Ever since the late 1980s, James Rogers has been beating the drum for green energy as an answer to global warming, putting him in the vanguard of climate-change activists. But whats most remarkable is that Rogers happens to be the CEO of Duke Energy Corp., the huge electric and gas utility that ranks among the U.S.s biggest emitters of carbon dioxide.
Moreover, that dubious distinction is one the Charlotte, North Carolina, utility wont be relinquishing any time soon. It is the only power company in the U.S. that is simultaneously building two coal-burning plants, which are due to come online in 2012. And coal, although it is both abundant and cheap, is a notorious pollutant compared with natural gas or nuclear power.
What explains the apparent paradox between Rogerss green persona and Dukes seemingly retrograde strategy? A self-proclaimed pragmatist, he argues that a climate-friendly future will require a 40-year forced march. So how do new coal plants fit into this scenario?
Rogers frames the history of power generation as one big cleanup effort. When people were burning coal and wood in the fireplace and using kerosene lights, going to electricity automatically cleaned up the cities, he points out. Then the Clean Air Acts and subsequent amendments got utilities to clean up power plants. Now that coal plants built in the 1970s and 80s are reaching the end of their lives, Rogers says, the U.S. will have to build fewer but more-efficient coal and other types of power plants to carry consumers into the brave new world of alternative energy sources that he envisions arriving around 2050. (The coal plants under construction by Duke are efficient enough to qualify for a combined $258.5 million in clean-coal tax credits.)
In the meantime, Duke Energy must serve a big and growing marketplace. It supplies electricity to 4 million retail customers in the Carolinas and the Midwest, and distributes natural gas in Ohio and Kentucky. Dukes commercial unit operates power plants for municipalities, other utilities and industrial facilities. Its international division runs plants in Latin America. In addition, Duke has a portfolio of renewable-energy ventures wind, solar and biomass that now supply roughly 1,000 megawatts of the companys nearly 40,000 megawatts. In all, some 40 percent of Dukes power comes from noncarbon-producing sources, including water and nuclear energy.
Born in Birmingham, Alabama, Rogers, 63, graduated from Emory University with a degree in business and spent three years as a reporter for the Lexington Herald-Leader before going to law school at the University of Kentucky. After clerking for Kentuckys Supreme Court, he was named an assistant state attorney general and consumer advocate under thenDemocratic governor Julian Carroll. In 1977, Rogers moved to Washington, going back and forth between the Federal Energy Regulatory Commission, where he handled litigation, and Akin Gump Strauss Hauer & Feld, where he became a partner in 1983. Enron Corp. chief Kenneth Lay hired him away in 1985 to run Enrons gas pipeline business, but Rogers left in 1988 more than a decade before Enrons notorious bankruptcy to head Indiana utility PSI Energy. He oversaw PSIs 1994 merger with Cincinnati Gas & Electric Co., yielding Cinergy Corp., which he also ran. When Cinergy and Duke Energy merged in 2006, creating the U.S.s third-largest electric utility, Rogers became CEO, president and board chairman. He spoke with Senior Writer Frances Denmark during a visit to New York in late September.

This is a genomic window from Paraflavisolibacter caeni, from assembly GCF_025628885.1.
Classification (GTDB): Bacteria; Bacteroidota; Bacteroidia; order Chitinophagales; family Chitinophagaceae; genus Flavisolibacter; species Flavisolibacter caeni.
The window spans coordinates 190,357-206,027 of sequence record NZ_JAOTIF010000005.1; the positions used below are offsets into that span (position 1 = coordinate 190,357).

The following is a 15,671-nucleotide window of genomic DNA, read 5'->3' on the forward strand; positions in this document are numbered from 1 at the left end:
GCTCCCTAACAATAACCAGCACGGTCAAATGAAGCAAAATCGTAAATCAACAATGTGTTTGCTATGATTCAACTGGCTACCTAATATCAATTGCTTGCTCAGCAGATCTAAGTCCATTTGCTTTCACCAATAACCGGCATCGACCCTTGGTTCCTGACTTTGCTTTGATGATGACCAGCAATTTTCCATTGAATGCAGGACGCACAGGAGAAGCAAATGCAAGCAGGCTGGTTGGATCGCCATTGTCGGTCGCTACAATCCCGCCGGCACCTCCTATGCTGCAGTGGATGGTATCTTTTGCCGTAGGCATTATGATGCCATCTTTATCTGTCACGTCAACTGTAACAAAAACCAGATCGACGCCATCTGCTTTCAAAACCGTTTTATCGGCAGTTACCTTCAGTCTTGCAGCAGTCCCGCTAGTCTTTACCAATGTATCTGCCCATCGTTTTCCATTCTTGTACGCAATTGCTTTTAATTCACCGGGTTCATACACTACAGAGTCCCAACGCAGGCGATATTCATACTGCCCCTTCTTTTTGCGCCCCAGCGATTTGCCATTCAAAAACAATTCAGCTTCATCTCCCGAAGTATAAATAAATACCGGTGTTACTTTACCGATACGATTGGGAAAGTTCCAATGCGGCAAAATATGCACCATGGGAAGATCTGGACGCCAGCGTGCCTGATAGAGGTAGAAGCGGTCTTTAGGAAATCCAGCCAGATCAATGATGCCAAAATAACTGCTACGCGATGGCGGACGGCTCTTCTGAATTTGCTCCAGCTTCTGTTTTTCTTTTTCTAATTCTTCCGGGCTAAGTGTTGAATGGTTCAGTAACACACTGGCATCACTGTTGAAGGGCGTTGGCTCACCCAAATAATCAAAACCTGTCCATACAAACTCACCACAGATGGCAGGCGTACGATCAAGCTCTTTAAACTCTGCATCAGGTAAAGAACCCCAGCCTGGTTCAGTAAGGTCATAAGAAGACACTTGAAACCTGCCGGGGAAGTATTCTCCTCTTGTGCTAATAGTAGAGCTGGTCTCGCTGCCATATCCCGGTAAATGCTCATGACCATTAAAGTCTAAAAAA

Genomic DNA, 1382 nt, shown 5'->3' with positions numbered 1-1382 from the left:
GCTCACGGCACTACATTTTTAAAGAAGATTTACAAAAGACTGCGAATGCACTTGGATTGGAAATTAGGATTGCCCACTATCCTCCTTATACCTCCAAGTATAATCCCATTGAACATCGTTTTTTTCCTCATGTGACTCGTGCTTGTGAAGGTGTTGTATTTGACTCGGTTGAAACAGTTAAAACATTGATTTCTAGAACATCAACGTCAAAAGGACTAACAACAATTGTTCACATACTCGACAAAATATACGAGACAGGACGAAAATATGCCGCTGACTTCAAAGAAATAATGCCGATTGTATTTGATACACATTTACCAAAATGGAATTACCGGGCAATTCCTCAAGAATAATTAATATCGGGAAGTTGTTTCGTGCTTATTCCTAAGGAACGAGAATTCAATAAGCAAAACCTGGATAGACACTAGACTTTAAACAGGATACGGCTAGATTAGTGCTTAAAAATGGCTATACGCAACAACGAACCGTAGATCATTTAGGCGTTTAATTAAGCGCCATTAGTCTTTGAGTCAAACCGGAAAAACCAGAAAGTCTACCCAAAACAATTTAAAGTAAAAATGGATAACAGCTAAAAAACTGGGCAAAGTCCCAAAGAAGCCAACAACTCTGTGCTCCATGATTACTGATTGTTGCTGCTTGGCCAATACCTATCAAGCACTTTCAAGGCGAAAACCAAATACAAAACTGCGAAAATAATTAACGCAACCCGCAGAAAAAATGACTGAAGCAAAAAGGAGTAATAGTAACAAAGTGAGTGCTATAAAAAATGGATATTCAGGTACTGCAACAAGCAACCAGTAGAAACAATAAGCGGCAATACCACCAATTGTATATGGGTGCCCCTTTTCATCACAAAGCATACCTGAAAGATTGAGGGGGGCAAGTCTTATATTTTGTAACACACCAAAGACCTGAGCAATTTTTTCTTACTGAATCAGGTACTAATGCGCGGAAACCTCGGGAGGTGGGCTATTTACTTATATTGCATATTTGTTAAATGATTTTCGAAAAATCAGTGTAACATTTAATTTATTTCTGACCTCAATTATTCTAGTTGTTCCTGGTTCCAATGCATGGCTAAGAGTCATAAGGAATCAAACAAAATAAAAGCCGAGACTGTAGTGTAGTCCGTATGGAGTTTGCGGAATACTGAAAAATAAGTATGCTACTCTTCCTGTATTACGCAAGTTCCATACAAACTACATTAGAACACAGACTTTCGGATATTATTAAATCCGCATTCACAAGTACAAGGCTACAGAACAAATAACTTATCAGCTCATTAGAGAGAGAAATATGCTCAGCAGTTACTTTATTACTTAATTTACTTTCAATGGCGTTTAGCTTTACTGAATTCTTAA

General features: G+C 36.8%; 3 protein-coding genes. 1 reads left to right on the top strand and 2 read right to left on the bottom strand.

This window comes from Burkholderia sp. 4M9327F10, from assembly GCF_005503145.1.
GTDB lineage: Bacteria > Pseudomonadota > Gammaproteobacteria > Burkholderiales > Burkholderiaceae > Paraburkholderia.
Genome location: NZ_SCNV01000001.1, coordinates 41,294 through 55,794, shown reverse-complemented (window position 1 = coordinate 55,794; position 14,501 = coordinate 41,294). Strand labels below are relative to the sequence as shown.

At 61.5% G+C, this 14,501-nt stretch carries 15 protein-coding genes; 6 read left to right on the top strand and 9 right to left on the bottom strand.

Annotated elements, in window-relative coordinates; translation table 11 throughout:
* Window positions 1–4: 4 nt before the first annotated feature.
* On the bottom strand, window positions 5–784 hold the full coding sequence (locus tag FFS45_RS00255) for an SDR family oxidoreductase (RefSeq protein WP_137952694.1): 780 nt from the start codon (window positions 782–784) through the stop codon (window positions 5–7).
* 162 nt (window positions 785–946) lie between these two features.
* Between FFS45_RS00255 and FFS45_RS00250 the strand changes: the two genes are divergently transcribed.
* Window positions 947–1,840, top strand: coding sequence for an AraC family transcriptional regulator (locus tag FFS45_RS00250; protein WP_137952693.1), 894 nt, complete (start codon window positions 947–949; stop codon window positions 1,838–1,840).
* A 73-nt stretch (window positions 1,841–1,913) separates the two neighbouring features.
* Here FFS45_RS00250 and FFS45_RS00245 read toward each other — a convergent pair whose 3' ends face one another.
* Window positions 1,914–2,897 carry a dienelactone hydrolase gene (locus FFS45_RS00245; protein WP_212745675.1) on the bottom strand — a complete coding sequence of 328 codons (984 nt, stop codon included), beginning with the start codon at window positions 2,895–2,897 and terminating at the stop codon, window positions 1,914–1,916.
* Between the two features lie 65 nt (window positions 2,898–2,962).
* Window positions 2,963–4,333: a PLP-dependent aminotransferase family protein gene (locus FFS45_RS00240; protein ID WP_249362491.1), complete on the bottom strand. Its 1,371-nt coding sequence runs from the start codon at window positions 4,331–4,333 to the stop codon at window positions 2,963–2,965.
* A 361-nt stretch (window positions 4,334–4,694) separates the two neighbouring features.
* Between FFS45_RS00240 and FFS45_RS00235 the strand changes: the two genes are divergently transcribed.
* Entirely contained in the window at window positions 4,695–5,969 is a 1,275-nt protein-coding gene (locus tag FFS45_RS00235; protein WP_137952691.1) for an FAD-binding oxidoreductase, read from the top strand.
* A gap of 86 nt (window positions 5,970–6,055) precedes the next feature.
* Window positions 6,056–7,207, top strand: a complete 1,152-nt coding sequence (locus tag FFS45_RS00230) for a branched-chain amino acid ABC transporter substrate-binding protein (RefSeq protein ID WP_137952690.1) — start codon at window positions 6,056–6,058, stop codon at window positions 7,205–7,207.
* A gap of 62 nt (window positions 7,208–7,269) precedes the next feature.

Institutional Investor: What drives your interest in green energy?
Rogers: Im in the business of making billion-dollar decisions, and as a pragmatist, Im an advocate for advancing [green] issues, in part so that I can deliver on my job one: making energy as affordable, reliable and clean as possible. Whether its a coal plant at $3 billion or a nuclear plant at $12 billion to $14 billion, I can make more-informed decisions about huge investments that will last 50 years if I know the [environmental] rules, even though a cleaner carbon footprint in our generation facilities is going to translate into higher prices.
So where are energy prices headed?
As you look out over 20 to 30 years, youre going to see the real price of electricity rise. Its going to be driven by the need to spend more on an aging system. Were retiring depreciating plants and building new ones. The price is going to rise because we are modernizing the grid with two-way communication, and were looking at modernizing our meter system with two-way communication. [This saves energy by, for instance, letting a so-called smart meter temporarily shut off a refrigerator when a customer runs a dishwasher, to avoid a surge in demand.]